Oral Presentation Preparation Factory Farming First of all, I am not against meat eating. However, factory farming is an unacceptable practice of meat producing and this unethical action need to be stopped. In order to support my idea, I am going to discuss the facts about factory farming. In order to have a better understanding about factory farming, it is necessary to define what the factory farming is. It is almost where the meat comes from. In 1920s, factory farming began to modify family farming to maximize the profits at great cost to both humans and animals.
In fact, two million small farms have disappeared in 1950s. If the rate continues to be the same, there will no real independent farm left. Soon after they discover the vitamin A and D, which are added to feed animals, the animals are no longer required to exercise and sunlight for growth. Therefore, animals in factory farming are raised indoor for their whole lives. In addition, in the food industry, animals are not considered animals at all; they are food-producing machines. They are confined to small cages with metal bars. So, why are there too many people against factory farming?
The reason is not hard to find – animals are suffered most by factory farming. There are so many animals spend their lives in cages such as chickens, cows, pigs, fox, bears and even tigers. The first to be transformed into mass-produced farming is chicken. Over 600 million chickens live and die in nightmarish conditions to supply Canadians with their meat and eggs. They are kept in small wire cages, called “battery cages”, with between 7 or 8 chickens. Because of stress and fear, they are peck at each other. In order to prevent the fights, their peaks are cut.
It causes lasting pain; effect the ability to eat, drink, or any movement of their peaks. After 18 to 20 weeks, they are considered “spent hens”, and need to be sent to slaughter. The second major animal in the factory farm is cow. They are milked by machines, which they are not even allowed to sit down. Normally, the dairy cow is forced into a repeated cycle of pregnancy and having her newborns taken away as young as a few hours old so the milk can be used for human consumption. Another factory farm animal, pigs, are kept indoor, unable to turn around, an only stand and lie down with difficulty. There is no respect for mothers: the baby pigs are taken from their mothers in two to four weeks to be fattened up. After 3 to 4 years, mother pigs will be sent to the slaughter. Instead of giving them some more space to live, factory farmer will have pig’s tails docked and teeth clipped to prevent tail biting. Factory farming does not hurt only animals; it also damages human lives by so many dimensions: environment, health and even the economy. As the number of animals in factory farming increases, the amount of animal waste produced increase, too.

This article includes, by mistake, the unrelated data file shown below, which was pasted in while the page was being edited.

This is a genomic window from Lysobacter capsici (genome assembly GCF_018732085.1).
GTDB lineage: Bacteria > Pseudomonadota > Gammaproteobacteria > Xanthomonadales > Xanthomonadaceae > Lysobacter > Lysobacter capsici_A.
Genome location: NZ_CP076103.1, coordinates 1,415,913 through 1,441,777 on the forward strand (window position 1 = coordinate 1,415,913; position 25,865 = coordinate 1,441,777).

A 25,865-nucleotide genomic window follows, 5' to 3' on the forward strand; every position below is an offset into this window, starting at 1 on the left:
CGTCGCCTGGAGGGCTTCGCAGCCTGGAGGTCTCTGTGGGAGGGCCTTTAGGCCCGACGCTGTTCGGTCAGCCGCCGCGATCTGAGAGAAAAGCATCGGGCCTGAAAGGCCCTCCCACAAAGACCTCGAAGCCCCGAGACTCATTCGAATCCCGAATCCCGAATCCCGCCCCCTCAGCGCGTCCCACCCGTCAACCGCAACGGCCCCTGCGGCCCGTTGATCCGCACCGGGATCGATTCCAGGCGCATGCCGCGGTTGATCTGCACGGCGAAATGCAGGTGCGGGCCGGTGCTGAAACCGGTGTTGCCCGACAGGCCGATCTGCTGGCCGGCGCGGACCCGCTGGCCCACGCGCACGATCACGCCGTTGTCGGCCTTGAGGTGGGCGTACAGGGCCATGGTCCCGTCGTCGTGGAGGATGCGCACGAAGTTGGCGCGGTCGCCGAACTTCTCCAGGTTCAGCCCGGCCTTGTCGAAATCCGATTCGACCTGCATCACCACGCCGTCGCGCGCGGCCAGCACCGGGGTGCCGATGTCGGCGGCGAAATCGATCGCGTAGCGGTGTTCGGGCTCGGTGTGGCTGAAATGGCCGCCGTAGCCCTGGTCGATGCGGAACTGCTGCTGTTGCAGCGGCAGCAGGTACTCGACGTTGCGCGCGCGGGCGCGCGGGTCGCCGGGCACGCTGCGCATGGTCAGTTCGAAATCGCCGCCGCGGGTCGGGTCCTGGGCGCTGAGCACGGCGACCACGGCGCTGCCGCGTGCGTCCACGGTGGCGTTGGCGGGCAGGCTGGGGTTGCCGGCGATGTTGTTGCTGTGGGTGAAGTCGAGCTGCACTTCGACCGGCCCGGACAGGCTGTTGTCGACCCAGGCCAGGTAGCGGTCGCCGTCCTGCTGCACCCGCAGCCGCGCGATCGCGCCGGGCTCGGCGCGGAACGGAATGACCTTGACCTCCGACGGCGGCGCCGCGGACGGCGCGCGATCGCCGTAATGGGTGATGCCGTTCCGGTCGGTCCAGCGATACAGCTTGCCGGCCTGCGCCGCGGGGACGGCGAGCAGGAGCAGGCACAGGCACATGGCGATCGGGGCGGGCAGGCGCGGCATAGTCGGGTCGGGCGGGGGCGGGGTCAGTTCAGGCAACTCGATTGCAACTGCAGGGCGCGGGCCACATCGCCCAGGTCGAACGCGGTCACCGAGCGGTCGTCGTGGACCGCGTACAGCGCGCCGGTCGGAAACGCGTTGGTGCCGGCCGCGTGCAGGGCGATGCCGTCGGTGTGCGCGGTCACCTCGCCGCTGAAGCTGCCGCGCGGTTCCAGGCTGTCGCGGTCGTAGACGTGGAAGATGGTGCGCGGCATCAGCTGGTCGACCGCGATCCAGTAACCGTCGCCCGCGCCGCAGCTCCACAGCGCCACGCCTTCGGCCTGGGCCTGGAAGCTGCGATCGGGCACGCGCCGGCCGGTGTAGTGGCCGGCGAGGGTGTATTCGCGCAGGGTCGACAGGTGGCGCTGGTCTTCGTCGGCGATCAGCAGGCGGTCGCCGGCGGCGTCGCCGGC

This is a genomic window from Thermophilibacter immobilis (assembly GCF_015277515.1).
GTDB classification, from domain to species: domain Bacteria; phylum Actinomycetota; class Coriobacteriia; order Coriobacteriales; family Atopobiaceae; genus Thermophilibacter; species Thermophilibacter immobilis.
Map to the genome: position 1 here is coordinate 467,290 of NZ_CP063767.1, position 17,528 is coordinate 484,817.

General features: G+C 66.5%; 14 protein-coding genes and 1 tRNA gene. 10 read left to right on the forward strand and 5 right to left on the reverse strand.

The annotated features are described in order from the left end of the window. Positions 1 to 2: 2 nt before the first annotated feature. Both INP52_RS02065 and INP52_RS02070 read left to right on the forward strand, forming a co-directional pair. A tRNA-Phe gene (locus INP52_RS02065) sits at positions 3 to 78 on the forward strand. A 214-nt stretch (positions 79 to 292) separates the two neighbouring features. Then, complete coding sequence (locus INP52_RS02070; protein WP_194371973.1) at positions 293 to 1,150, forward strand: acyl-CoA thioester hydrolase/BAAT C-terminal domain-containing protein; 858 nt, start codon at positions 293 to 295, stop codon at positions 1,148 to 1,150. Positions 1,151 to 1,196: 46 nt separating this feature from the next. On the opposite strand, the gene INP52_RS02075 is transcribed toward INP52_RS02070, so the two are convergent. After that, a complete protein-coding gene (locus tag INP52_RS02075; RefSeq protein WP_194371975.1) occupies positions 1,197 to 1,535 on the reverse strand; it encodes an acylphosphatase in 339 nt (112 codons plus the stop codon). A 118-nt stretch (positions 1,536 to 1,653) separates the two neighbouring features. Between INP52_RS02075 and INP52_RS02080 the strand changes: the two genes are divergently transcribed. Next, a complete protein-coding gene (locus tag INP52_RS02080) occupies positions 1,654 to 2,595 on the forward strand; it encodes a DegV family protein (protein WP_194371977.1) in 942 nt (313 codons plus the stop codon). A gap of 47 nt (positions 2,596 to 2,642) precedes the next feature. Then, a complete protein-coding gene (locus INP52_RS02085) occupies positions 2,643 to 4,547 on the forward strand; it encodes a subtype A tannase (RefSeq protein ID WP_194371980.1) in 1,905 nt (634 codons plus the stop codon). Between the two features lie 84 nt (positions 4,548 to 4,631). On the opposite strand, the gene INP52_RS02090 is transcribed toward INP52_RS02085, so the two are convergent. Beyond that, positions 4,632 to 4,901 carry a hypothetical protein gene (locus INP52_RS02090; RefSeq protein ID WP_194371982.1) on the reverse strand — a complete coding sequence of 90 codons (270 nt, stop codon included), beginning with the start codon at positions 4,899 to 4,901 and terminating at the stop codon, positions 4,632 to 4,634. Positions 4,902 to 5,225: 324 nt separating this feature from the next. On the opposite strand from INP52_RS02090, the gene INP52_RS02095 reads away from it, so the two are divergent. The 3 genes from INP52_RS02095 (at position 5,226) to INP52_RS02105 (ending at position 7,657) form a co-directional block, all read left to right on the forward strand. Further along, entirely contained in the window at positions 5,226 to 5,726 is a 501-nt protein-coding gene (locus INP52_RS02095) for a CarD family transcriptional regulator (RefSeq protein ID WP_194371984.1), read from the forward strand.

It damages the air globally. Moreover, it also raises a great concern about water pollution. For example, if 2 million birds are killed a day, 12 million gallons of water is needed to flush away 3 million pound of guts, chicken heads, feathers, and blood. Public health concern is another issue. In order to promote growth of animals, more than 83% of farm animals are fed with antimicrobial. In 2008, in the U. S. , two million people become infected at hospitals, of those, 90,000 have died because their infections were immune to treatment.
Hilariously, the point of developing factory farming is to increase a country economy system; there are some economic arguments against factory farming. Some can believe that factory farming is more efficient method comparing to local farming, it is also considered the best way to produce protein-rich foods as well as affordable. However, economists say no, because the full cost of factory farming will be equal to the total cost of land use, waste disposal expense, cost of air and water pollution, the cost of public health, and finally the cost of community when the value and quality of life decrease.
In fact, according to a study, the cost of cleaning up pollution, together with repairing habitats and dealing with sickness caused by factory farming equal to 2. 3 billion pounds which is almost the same amount as a total agriculture industry’s income. By being aware of this facts about factory farming would make a better world for both humans and nonhuman animals. It will soon destroy both humans and nonhuman animals. In addition, the fact is without factory farming, we still can live with an even better life and health, both for humans as well as nonhuman animals.
Again, by some perspectives, humans have the right to consume meat, so in the end animals are killed; however, doing what cost least suffer for animals during their lives is a must. Works Cited Michael Bristow. “China bear bile farms stir anger among campaigners. ” BBC News, Beijing. 19 Feb. 2012. Web. 12 Jul. 2012. < http://www. bbc. co. uk/news/world-asia-china-17188043>. “Factory Farming in Canada. ” Chooseveg. ca Mercy for Animals. N. d. Web. 12 Jul. 2012. < http://www. chooseveg. ca/animal-cruelty-canada. asp>. “The Pork Industry. ” People for the Ethical Treatment of Animals. Peta. N. d.
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